Tropical Cyclones Heading Further North and South as Climate Changes

tropical cyclonesPeople who once had little to fear from tropical storms and hurricanes may have something new to worry about. It looks like powerful storms are heading further out of the tropics now. A new study shows that powerful tropical cyclones could be heading further north or south in the future as the climate changes.

The study from the Massachusetts Institute of Technology and the National Oceanic and Atmospheric Administration (NOAA) shows that the “peak range” for tropical storms is getting wider. Jim Kossin, a scientist with NOAA’s National Climate Data Center says the tropical storms are moving north at a rate consistent with the expansion of the tropics. This expansion, he noted, seems to be influencing environmental factors that in turn influence tropical storms and driving the poleward migration of tropical storms.

To reach this conclusion, scientists analyzed international data for 1982 through 2012 from NOAA’s National Climate Data Center. They used the location of peak intensity of cyclones as an indicator, rather than storm duration, which brings up the question of when a storm becomes a tropical storm.

Tropical storms have been peaking further north and south, shifting at 35 miles per decade over the past 30 years. The shift was a little more dramatic in the Northern Hemisphere, at 38 miles per decade compared to 33 miles per decade in the Southern Hemisphere. The results of the NOAA study were published this week in Nature.

The tropics are also moving outward from the equator, in a climate sense at least. This could become an issue for areas not used to dealing with hurricanes and tropical storms, because as tropical conditions expand, the area vulnerable to powerful storms. The movement of the tropics might explain how tropical storms are able to move further north and south as the climate changes.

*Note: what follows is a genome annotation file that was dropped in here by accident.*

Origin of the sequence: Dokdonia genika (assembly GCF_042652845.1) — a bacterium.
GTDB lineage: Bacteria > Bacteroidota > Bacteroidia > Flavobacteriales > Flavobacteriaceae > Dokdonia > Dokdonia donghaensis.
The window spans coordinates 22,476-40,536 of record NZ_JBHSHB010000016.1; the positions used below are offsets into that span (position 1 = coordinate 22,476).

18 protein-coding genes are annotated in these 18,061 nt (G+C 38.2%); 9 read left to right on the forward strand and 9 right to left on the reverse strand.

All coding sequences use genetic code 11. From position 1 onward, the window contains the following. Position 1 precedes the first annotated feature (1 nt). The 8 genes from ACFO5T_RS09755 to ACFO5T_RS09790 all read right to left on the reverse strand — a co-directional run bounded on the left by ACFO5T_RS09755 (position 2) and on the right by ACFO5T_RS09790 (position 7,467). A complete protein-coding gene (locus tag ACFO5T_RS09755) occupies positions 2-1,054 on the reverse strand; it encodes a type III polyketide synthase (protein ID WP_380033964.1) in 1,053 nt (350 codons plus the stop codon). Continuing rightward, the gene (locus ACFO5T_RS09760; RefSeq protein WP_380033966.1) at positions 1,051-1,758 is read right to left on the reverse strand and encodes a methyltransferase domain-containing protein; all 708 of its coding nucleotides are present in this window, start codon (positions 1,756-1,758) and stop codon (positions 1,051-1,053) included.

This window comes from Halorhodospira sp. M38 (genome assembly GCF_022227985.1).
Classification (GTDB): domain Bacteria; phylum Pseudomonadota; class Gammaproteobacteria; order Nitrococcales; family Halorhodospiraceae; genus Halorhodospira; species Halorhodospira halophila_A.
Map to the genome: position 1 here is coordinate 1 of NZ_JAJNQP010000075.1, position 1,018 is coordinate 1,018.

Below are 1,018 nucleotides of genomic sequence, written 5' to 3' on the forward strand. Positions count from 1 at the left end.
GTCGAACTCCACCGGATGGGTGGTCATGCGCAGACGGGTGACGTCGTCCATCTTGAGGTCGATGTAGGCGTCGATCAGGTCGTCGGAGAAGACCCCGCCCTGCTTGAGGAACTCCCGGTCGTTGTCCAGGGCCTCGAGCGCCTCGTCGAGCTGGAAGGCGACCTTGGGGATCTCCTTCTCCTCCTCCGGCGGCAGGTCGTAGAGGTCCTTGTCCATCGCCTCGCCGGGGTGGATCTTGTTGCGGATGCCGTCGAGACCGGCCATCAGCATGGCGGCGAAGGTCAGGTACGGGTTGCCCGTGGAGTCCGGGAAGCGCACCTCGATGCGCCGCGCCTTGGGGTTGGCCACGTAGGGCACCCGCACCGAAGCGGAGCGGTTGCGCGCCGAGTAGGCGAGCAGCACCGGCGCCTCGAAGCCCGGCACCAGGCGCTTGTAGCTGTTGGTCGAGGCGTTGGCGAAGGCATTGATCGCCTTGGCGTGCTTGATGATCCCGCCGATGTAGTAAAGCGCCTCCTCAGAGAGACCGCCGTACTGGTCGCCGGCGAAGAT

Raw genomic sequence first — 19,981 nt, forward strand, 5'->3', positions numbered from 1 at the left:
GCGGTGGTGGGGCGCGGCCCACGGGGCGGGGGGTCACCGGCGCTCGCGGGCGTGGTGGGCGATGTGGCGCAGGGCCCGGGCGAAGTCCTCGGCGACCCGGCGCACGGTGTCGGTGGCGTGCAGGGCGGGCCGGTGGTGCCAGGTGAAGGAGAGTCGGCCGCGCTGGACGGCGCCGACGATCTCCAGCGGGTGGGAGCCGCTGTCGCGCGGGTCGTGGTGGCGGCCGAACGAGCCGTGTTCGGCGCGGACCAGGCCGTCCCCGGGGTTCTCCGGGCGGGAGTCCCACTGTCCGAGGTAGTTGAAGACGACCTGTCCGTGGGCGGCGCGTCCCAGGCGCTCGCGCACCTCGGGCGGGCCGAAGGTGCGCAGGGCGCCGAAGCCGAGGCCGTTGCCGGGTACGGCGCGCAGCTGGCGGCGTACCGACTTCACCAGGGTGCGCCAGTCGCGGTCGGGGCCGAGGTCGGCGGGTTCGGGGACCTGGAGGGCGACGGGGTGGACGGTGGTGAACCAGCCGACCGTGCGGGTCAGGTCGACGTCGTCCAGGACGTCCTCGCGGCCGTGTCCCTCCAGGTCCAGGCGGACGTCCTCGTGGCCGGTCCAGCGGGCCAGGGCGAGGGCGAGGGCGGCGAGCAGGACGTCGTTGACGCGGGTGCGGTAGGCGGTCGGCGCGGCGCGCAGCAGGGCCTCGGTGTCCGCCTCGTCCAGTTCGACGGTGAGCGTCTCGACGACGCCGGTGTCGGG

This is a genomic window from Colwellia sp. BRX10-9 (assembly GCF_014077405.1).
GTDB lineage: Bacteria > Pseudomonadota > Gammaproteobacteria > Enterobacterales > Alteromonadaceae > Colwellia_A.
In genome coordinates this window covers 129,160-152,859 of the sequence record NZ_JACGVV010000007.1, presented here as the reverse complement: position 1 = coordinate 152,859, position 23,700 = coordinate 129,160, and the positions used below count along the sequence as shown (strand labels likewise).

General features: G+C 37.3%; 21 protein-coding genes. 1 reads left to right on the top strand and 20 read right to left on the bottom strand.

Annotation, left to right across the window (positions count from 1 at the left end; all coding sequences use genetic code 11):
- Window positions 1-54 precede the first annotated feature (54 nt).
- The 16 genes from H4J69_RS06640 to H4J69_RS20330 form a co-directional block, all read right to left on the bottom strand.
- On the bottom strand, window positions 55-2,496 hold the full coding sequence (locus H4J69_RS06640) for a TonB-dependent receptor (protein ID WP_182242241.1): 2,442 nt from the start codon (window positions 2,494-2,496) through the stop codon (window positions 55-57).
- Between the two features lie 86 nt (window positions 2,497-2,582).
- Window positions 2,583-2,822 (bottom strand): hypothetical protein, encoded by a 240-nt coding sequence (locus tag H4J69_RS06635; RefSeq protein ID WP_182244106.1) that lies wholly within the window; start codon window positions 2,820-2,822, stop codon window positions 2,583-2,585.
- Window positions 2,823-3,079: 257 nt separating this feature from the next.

Scientists state that more research is needed before the mechanism can identified. A general warming of the oceans could be involved. Water temperatures of 82 to 86 degrees Fahrenheit are ideal for tropical cyclones. Another theory suggests that migration of the trade winds could be the cause.

The shift in peak intensities might be bad news for southerly latitudes. But countries in the north, in higher latitudes may be at less risk from strong storms. The Philippines, in the northern part of the tropics might be in less danger, while the risk could increase for Japan and South Korea.

The amount of shift varies further with the ocean. Patterns don’t seem to have shifted in the Atlantic. Scientists did find substantial migration in the northern and southern parts of the Pacific and in the Indian Ocean.

The latitudes where the storms reach their peak intensity seems to increasing in most places, said MIT professor Kerry Emanuel, who co-authored the paper. The trend is statistically significant too. While the scientists are still investigating the mechanisms behind this trend, it is consistent with a warming client.

Emanuel also says the trend may be connected with the poleward expansion of the Hadley circulation, a global wind pattern.

Changing wind patterns and general warming of the planet could both be driving tropical cyclones to reach peak intensity further outside the tropics, in effect driving tropical storms further north and south of the tropics. This phenomenon is not happening uniformly across the globe, so some parts of the planet are at greater risk from powerful storms, while other areas might be somewhat safer.

By Chester Davis

Daily News Digest

MIT News

Tech Times



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